A Brief History of Arcata
by Susie Van Kirk
Any effort to record the history of Arcata must begin with a respectful acknowledgment
that this community sits smack-dab in Wiyot territory. That indigenous society
predates the one brought by Euro-Americans by eons. In fact, those who celebrate
Arcata’s 150th should recognize just how recent her history is when compared to a
history that stretches back to “time immemorial.”
The business of gold, not its mining, but the transportation and merchandising of the
freight needed to support that mining was the impetus for Arcata’s settlement.
California’s first railroad extended from the southwest corner of the Plaza to a wharf that
angled into the Bay. Never mind that the locomotive was Spanking Fury (a horse) drawing
a car across the marsh on wood tracks, the Union Plank Walk, Rail Track and Wharf
Company completed this first “railroad” in 1855, a mere five years after settlement.
Euro-American new-comers laid out the Plaza in the spring of 1850 and christened
their little community, “Union,” a name that prevailed for a decade before the present
name came to be. Incorporated as Union first in 1856 and then again in 1858, the official
name change occurred in 1860, when the Yurok word for Big Lagoon, Oketo, was
adopted and adapted to the town’s new name—Arcata.
Sea captains, a single horse, local merchants, and mule packers conspired to move
goods through the community to the mining districts on the Klamath, Trinity, and
Salmon rivers and whatever gold was needed to pay for these supplies flowed back
down the rivers. Big pay dirt strikes were rare, if ever, so once the initial frenzy was
over, locals turned their eyes to the “gold” standing at the back door—the renowned,
magnificent Redwood. Taller and bigger than anything they ever imagined, this
amazing tree became the foundation of Humboldt Bay’s economic and political life
for more than a century.
Arcata’s first mill appeared in the 1850s, followed by the Dolly Varden in 1872 and the
Jolly Giant in 1875. The virgin forest behind Arcata was logged in the 1870s, the huge
trees transported down Campbell Creek on skids still visible in the creek bed. Railroads,
made first of laurel-pole tracks, moved the logs from the woods and lumber
from the mills to tidewater. The little gypsy engines and the Dolbeer donkey and bull
made their appearance in the 1880s, but even well into the 20th century, the work of
felling trees and moving logs depended on thousands of toiling workers.
Arcata’s bottom land attracted the immediate attention of those looking for farms.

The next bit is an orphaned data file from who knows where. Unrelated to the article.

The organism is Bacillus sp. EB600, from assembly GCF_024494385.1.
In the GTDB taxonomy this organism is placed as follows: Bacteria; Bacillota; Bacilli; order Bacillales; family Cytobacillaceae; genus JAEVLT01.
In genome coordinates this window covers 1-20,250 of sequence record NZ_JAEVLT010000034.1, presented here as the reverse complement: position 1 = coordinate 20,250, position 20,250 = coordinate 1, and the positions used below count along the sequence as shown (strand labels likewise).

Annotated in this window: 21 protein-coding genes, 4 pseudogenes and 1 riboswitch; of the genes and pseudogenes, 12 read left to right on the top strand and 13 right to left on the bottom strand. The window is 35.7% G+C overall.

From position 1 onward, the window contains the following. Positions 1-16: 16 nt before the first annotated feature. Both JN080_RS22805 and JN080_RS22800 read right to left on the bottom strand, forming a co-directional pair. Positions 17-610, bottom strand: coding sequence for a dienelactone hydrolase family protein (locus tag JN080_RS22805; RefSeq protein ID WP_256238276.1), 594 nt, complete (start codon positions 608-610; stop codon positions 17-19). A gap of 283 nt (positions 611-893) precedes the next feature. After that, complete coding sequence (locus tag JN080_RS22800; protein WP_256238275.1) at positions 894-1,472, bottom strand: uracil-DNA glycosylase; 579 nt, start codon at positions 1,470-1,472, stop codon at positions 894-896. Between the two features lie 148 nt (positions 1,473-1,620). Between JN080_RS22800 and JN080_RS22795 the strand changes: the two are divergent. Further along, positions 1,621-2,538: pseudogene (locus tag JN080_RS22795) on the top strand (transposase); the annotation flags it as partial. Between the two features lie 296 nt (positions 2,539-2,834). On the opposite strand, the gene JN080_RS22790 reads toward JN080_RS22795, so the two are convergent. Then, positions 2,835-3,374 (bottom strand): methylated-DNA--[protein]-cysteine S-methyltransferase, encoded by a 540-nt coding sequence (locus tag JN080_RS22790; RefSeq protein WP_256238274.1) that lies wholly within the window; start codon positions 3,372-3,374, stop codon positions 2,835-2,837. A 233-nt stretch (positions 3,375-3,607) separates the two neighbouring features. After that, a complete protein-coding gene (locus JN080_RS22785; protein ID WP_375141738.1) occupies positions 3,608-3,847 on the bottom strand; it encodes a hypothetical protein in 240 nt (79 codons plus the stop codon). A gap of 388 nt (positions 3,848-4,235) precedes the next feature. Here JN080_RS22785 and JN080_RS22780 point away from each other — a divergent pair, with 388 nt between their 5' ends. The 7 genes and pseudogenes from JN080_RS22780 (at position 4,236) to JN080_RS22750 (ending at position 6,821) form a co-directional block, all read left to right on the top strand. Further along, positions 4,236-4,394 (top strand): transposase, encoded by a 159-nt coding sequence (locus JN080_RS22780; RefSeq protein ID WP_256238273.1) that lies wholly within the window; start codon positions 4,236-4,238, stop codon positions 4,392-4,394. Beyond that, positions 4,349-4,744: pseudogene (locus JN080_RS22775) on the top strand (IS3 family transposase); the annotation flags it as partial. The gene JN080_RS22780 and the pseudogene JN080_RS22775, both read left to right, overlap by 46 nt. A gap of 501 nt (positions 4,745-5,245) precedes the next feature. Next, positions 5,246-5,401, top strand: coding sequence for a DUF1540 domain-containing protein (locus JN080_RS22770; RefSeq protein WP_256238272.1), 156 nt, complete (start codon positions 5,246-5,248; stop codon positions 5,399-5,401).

Sparsely vegetated with only scattered Sitka spruce and the Mad River’s riparian forest,
the Bottom was relatively clear for farming. Although now a landscape of livestock
and bulbs, that first agriculture was cultivated crops—oats, barley, wheat, hay, dry peas,
and potatoes. Beginning in the late 1880s, farmers concluded that a daily yield was
better than a yearly yield and they turned their farms into dairies. The Arcata Creamery
was built in 1892, the second two years later, and several more followed in short succession,
including the Diamond Crystal Creamery.
Schools, churches, fraternal organizations, literary clubs, social events, and celebrations
were all part of Arcata’s settlement and growth. The Plaza was the commercial and
celebratory center of the community. William McKinley, the town’s best known character,
arrived in 1906 after surviving the inferno that enveloped San Francisco after the
earthquake. In 1913, Arcata out-competed Eureka to win the Humboldt Normal
School. In 1914, with the coming of the railroad connecting Arcata with the outside
world, Hotel Arcata was built on the Plaza’s northwest corner. The Redwood Highway
followed in the 1920s, completing an automobile corridor from San Francisco to the
World War I and the flu epidemic were hard times for Arcata as she sent her young
men off to war and watched those at home die from the dread disease. But nothing
compared to World War II, when every family sent sons (some families sent four sons)
and daughters to war. The community, in fact, all of Humboldt County gave more
than its share to the battlefields of the South Pacific and Europe.
Following the War, construction throughout the country initiated a local logging and
lumbering boom of such intensity that Arcata dubbed itself the Lumber Capital of the
West, while subdivisions were built to accommodate hundreds of 20th century
settlers—come to participate in the new bonanza.
The rest is modern history: the advent of the environmental movement; the shift from
a lumber-dominated society to one based on education, government and services;
and the rise of innovative, cottage industries. What better way to celebrate Arcata’s
150th than to view some of the photographic record of her history—logging, farming,
business, celebrations, industry, shipping, and expansion.